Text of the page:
The immune system is able to recognize transformed cells and eliminate them. Thus, tumors use diverse mechanisms to escape from immune-mediated surveillance. Exosomes derived from prostate cancer cells impair the cytotoxic function of lymphocytes and induce the apoptosis of CD8+ T cells [23]. In the first step, exosomes activate the T cell receptor, and the expression of Fas on the T cell is then upregulated. Subsequently, FasL induces apoptosis directly via receptor CD 95/APO1 or indirectly using dendritic cells [49]. Fas-mediated apoptosis, as an immune-evasive mechanism, may lead to tumorigenesis, but it may also be responsible for drug resistance [49]. Some other mechanisms and molecules may also contribute to T cell apoptosis. Among the substances carried by exosomes is the programmed death ligand 1 (PDL-1). Exosomal PDL-1 plays the same role as tumor PDL-1. PDL-1 binds to its receptor, PD-1, expressed on the surface of activated T and B cells or macrophages, and enables T cell apoptosis [50]. On the other hand, cancer-derived exosomes can not only cause the dysfunction of T and NK cells by blocking the activation and proliferation or induction of apoptosis, but also inhibit antigen-presenting cells and antitumor immune response [23]. While exosomes are characterized by heterogeneity and a risk of developing metastasis, those nanoparticles could be used as diagnostic and prognostic biomarkers for various cancers and as promising drug carriers.

4. The Potential of Exosomes in Prostate Cancer Diagnosis and Monitoring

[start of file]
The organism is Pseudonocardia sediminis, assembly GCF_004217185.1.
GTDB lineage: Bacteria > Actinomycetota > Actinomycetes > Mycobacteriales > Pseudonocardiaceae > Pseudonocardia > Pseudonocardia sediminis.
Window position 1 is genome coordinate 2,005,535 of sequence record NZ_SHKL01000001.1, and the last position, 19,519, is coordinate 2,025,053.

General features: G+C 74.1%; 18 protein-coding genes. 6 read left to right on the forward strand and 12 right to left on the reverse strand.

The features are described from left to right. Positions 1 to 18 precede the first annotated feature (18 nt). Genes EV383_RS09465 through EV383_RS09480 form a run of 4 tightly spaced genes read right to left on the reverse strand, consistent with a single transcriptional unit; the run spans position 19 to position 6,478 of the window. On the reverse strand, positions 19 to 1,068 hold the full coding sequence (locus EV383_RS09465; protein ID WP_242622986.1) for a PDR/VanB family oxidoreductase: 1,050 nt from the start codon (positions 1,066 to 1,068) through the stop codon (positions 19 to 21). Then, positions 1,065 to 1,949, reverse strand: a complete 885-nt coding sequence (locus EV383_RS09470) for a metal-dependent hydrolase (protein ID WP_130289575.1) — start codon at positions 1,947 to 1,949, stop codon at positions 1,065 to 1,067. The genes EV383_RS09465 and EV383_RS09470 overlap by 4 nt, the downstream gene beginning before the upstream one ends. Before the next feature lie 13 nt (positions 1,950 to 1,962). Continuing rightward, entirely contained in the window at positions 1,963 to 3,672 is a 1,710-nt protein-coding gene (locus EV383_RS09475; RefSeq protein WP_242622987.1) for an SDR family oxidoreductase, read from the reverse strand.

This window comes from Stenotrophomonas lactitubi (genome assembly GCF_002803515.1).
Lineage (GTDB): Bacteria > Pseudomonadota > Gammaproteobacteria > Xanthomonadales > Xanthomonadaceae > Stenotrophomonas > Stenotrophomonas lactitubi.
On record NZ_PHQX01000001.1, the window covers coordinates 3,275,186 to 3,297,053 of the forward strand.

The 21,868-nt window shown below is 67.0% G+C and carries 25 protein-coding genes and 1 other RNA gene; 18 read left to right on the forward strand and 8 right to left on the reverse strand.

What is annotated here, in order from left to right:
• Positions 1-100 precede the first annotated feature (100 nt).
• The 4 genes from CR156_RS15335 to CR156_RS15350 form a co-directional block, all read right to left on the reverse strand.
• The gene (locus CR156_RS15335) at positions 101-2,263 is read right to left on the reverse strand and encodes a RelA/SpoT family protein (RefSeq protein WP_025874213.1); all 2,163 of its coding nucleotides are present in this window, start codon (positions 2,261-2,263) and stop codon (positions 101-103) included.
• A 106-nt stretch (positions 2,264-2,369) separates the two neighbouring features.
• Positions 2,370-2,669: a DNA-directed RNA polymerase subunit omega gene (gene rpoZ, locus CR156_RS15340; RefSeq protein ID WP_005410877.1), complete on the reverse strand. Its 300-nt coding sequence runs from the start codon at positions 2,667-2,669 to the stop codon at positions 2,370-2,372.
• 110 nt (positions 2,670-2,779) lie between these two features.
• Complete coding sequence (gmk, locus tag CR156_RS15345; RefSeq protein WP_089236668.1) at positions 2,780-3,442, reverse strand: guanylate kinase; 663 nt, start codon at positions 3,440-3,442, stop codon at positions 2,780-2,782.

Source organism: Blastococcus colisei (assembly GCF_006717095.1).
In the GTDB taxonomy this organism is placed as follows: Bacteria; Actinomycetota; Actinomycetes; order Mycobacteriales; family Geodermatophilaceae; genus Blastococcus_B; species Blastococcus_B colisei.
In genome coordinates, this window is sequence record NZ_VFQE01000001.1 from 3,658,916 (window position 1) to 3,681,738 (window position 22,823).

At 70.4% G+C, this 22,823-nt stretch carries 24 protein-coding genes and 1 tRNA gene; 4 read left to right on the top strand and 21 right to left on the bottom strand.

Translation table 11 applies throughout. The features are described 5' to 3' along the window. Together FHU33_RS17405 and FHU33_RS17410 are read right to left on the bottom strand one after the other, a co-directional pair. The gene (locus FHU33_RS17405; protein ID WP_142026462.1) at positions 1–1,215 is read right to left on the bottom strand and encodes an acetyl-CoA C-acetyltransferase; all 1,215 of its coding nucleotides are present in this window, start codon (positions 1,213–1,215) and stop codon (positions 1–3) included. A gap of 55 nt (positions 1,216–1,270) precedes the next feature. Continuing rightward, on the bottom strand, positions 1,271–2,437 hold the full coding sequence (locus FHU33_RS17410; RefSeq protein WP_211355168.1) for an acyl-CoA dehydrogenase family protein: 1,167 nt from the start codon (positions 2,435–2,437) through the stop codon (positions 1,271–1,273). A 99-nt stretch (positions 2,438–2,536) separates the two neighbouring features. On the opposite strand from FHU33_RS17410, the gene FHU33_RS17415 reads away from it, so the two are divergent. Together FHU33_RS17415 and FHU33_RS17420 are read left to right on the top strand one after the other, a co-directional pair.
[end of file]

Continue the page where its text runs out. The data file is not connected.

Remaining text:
EVs may be key biomarkers in the early diagnosis of prostate cancer and in a personalized approach to treatment and to future patients’ prognosis [26]. EVs in the blood and urine of prostate cancer patients contain unique prostate-cancer-specific contents, which are biomarkers of prostate cancer and cancer metastasis [51,52]. Exosomes present many different proteins on their surface. These proteins can act as epitopes, which are recognized using different mono- or polyclonal antibodies. A dedicated assay has been established to determine if the exosomes in blood plasma can serve as markers for prostate cancer [51]. Additionally, several EV-derived proteins have been investigated as potential cancer biomarkers in clinical settings [53]. Several urinary exosome proteins showed a high sensitivity and specificity for prostate cancer as individual biomarkers, and combining them in a multi-panel test has the potential for a full differentiation of prostate cancer from non-disease controls [52]. Liu et al. showed that exosomes from prostate cancer are highly enriched with PSA, representing characteristics of the original PCa cells [54]. Current evidence indicates that the strongest candidates for intercellular communications in PCa are exosomal RNAs [55]. The EV-derived RNAs have also been assessed in terms of their potential as cancer biomarkers in clinical samples. Yang et al. confirmed, through meta-analysis, that plasma exosomal miRNAs have a high diagnostic value for prostate cancer patients [56]. Hessvik et al. identified 36 exosomal miRNAs as biomarker candidates for PCa in clinical studies [57]. In prostate cancer, plasma vesicles, isolated using the precipitation-based ExoQuick method, identified miR-1290 and miR-375 as potential prognostic biomarkers in castration-resistant prostate cancer (CRPC), since their level correlates with a poorer overall survival (p < 0.004) [58,59]. Joncas et al. demonstrated that the exosomal androgen receptor splice variant (AR-V7) is correlated with lower sex steroid levels and with a poor prognosis in CRPC patients [60]. For prostate cancer, the expression of the AR-V7 RNA in CTCs was identified as a predictive marker for response to enzalutamide (anti-androgen) and abiraterone (anti-androgen and CYP17 inhibitor) [61]. Whether the AR-V7 transcript can also be measured in plasma EVs and serve as a biomarker was investigated by Del Re et al. [62]. Using the exoRNeasy purification method, EV-RNA was extracted, and the AR-V7 transcript was detected, preferentially in patients resistant to enzalutamide or abiraterone treatment. This study, as well as other studies, shows the biomarker potential of plasma-derived EV-RNA and the advantages with respect to the cost, ease of workflow and likelihood that all (heterogeneous) tumors are represented by a specific EV population. Communication between a tumor and its environment in PCa via extracellular vesicle (EV) RNAs is a potential mechanism of bone metastasis [63]. It has been shown that exosomal miR-375 significantly promoted osteoblast activity [64]. Krishn et al. proved that prostate cancer sheds the αvβ3 integrin in vivo through exosomes. The exosomal αvβ3 integrin has been shown to promote aggressive phenotypes in many types of cancers and may be clinically useful as a non-invasive biomarker to follow prostate cancer progression [65]. Another paper has reported survivin as a plasma-derived EV biomarker through the isolation of total EVs by the ultracentrifugation-based method for prostate cancer [66]. It has been shown that exosomes released by irradiated prostate cancer cells are enriched in B7-H3 protein (CD276), which has been identified as a diagnostic marker [67]. Furthermore, the serum exosomes of prostate cancer patients undergoing radiotherapy had increased levels of HSP72, which plays a key role in the stimulation of pro-inflammatory immune responses [68]. Additionally, urinary exosomes are a promising non-invasive biomarker, with a potential use in the diagnosis, prognosis and monitoring of prostate cancer [69].